15. The electronic device as in claim 12 wherein the hashing algorithm and/or the hash value is stored in a memory of the electronic device other than a memory provided on a removable card installed in the electronic device.
16. The electronic device as in claim 12 wherein operation of the means for determining is initiated by a start-up process of the electronic device.
17. The electronic device as in claim 12 further comprising means for transmitting a signal indicative of the determination of whether the software used by the electronic device for accessing the wireless network remains unmodified.
18. The electronic device as in claim 12 wherein operation of the means for determining is initiated in response to a challenge signal received by the electronic device from the wireless network.
19. The electronic device as in claim 18 wherein the electronic device externally transmits a response signal to the received challenge signal, the response signal indicating the determining of whether the software used by the electronic device for accessing the wireless network remains unmodified.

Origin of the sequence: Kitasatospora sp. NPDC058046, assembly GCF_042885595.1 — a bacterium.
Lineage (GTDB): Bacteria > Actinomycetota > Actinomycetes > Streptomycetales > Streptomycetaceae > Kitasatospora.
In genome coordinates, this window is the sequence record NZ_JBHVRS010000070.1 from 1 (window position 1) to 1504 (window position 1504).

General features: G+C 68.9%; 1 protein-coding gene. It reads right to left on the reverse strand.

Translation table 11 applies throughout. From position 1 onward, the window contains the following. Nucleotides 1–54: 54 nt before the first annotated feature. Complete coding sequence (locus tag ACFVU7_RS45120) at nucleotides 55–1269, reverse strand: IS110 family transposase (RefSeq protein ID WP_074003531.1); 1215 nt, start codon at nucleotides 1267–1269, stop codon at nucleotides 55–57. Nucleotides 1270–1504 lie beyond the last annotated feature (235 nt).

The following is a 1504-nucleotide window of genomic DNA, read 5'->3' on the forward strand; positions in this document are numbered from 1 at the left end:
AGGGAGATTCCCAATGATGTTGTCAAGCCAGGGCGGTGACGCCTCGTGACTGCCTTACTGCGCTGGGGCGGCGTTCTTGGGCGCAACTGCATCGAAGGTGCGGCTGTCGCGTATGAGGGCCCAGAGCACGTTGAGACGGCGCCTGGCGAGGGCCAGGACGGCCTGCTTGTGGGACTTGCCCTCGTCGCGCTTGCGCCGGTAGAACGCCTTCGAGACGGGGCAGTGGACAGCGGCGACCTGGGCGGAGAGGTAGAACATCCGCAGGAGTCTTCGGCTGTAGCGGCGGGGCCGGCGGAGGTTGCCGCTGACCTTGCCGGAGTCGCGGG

20. The electronic device as in claim 12 further comprising means for encrypting the generated hash value and means for transmitting the encrypted hash value from the electronic device to the wireless network.
21. The electronic device as in claim 12, wherein the identifier of the at least one software component includes a WLAN access software identifier.
22. The electronic device as in claim 12, wherein the identifier of the at least one hardware component includes a WLAN module MAC address identifier.
23. A computer readable computer program storage medium carrying a computer program for an electronic device including at least one software component and at least one hardware component, said program being capable, when executed, of effecting a method comprising:
performing an installation process comprising the steps of:
generating, in the electronic device, a hash value by performing a hashing algorithm on an identifier of the at least one software component and an identifier of the at least one hardware component; and